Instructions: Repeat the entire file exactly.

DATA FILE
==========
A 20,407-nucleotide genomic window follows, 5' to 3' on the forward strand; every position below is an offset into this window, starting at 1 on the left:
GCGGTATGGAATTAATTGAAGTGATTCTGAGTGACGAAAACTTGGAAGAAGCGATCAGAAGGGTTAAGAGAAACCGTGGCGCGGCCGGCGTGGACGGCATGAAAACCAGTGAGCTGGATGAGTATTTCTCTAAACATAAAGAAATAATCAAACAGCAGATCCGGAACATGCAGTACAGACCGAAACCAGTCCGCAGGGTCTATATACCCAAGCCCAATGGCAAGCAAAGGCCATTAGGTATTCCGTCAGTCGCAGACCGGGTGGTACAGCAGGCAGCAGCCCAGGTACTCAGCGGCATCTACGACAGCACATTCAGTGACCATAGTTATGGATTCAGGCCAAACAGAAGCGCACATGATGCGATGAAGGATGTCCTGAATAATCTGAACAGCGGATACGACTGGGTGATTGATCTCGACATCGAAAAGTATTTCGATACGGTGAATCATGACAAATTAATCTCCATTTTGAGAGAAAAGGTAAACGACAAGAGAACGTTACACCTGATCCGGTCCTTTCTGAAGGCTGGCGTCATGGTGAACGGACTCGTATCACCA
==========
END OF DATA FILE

A 20,407-nucleotide genomic window follows, 5' to 3' on the forward strand; every position below is an offset into this window, starting at 1 on the left:
GCGGTATGGAATTAATTGAAGTGATTCTGAGTGACGAAAACTTGGAAGAAGCGATCAGAAGGGTTAAGAGAAACCGTGGCGCGGCCGGCGTGGACGGCATGAAAACCAGTGAGCTGGATGAGTATTTCTCTAAACATAAAGAAATAATCAAACAGCAGATCCGGAACATGCAGTACAGACCGAAACCAGTCCGCAGGGTCTATATACCCAAGCCCAATGGCAAGCAAAGGCCATTAGGTATTCCGTCAGTCGCAGACCGGGTGGTACAGCAGGCAGCAGCCCAGGTACTCAGCGGCATCTACGACAGCACATTCAGTGACCATAGTTATGGATTCAGGCCAAACAGAAGCGCACATGATGCGATGAAGGATGTCCTGAATAATCTGAACAGCGGATACGACTGGGTGATTGATCTCGACATCGAAAAGTATTTCGATACGGTGAATCATGACAAATTAATCTCCATTTTGAGAGAAAAGGTAAACGACAAGAGAACGTTACACCTGATCCGGTCCTTTCTGAAGGCTGGCGTCATGGTGAACGGACTCGTATCACCA